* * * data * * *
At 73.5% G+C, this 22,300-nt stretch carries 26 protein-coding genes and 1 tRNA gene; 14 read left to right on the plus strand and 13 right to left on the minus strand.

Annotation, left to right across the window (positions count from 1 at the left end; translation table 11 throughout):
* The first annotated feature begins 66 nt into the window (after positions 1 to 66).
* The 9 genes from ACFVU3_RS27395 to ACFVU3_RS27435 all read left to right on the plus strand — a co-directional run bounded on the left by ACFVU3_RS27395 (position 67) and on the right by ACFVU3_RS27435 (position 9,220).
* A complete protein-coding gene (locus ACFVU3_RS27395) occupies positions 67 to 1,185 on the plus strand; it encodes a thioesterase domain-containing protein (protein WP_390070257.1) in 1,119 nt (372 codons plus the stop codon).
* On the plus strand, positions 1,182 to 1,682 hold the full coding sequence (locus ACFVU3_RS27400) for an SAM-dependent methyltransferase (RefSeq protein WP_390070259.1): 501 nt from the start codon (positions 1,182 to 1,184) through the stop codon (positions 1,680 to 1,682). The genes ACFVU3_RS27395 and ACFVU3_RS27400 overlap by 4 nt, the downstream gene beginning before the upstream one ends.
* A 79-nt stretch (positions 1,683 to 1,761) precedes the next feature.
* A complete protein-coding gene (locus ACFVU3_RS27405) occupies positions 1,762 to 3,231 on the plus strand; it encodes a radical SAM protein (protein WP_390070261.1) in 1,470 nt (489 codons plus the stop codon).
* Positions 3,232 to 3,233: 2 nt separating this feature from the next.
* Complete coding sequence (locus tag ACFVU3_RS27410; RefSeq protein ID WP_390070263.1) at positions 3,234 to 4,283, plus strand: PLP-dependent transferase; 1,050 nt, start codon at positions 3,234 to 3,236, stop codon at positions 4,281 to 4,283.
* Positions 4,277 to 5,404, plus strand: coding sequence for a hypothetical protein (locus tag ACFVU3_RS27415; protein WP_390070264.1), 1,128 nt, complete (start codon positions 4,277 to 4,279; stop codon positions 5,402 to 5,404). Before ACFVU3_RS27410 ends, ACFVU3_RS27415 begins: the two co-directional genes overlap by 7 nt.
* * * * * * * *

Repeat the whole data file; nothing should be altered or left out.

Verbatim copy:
At 73.5% G+C, this 22,300-nt stretch carries 26 protein-coding genes and 1 tRNA gene; 14 read left to right on the plus strand and 13 right to left on the minus strand.

Annotation, left to right across the window (positions count from 1 at the left end; translation table 11 throughout):
* The first annotated feature begins 66 nt into the window (after positions 1 to 66).
* The 9 genes from ACFVU3_RS27395 to ACFVU3_RS27435 all read left to right on the plus strand — a co-directional run bounded on the left by ACFVU3_RS27395 (position 67) and on the right by ACFVU3_RS27435 (position 9,220).
* A complete protein-coding gene (locus ACFVU3_RS27395) occupies positions 67 to 1,185 on the plus strand; it encodes a thioesterase domain-containing protein (protein WP_390070257.1) in 1,119 nt (372 codons plus the stop codon).
* On the plus strand, positions 1,182 to 1,682 hold the full coding sequence (locus ACFVU3_RS27400) for an SAM-dependent methyltransferase (RefSeq protein WP_390070259.1): 501 nt from the start codon (positions 1,182 to 1,184) through the stop codon (positions 1,680 to 1,682). The genes ACFVU3_RS27395 and ACFVU3_RS27400 overlap by 4 nt, the downstream gene beginning before the upstream one ends.
* A 79-nt stretch (positions 1,683 to 1,761) precedes the next feature.
* A complete protein-coding gene (locus ACFVU3_RS27405) occupies positions 1,762 to 3,231 on the plus strand; it encodes a radical SAM protein (protein WP_390070261.1) in 1,470 nt (489 codons plus the stop codon).
* Positions 3,232 to 3,233: 2 nt separating this feature from the next.
* Complete coding sequence (locus tag ACFVU3_RS27410; RefSeq protein ID WP_390070263.1) at positions 3,234 to 4,283, plus strand: PLP-dependent transferase; 1,050 nt, start codon at positions 3,234 to 3,236, stop codon at positions 4,281 to 4,283.
* Positions 4,277 to 5,404, plus strand: coding sequence for a hypothetical protein (locus tag ACFVU3_RS27415; protein WP_390070264.1), 1,128 nt, complete (start codon positions 4,277 to 4,279; stop codon positions 5,402 to 5,404). Before ACFVU3_RS27410 ends, ACFVU3_RS27415 begins: the two co-directional genes overlap by 7 nt.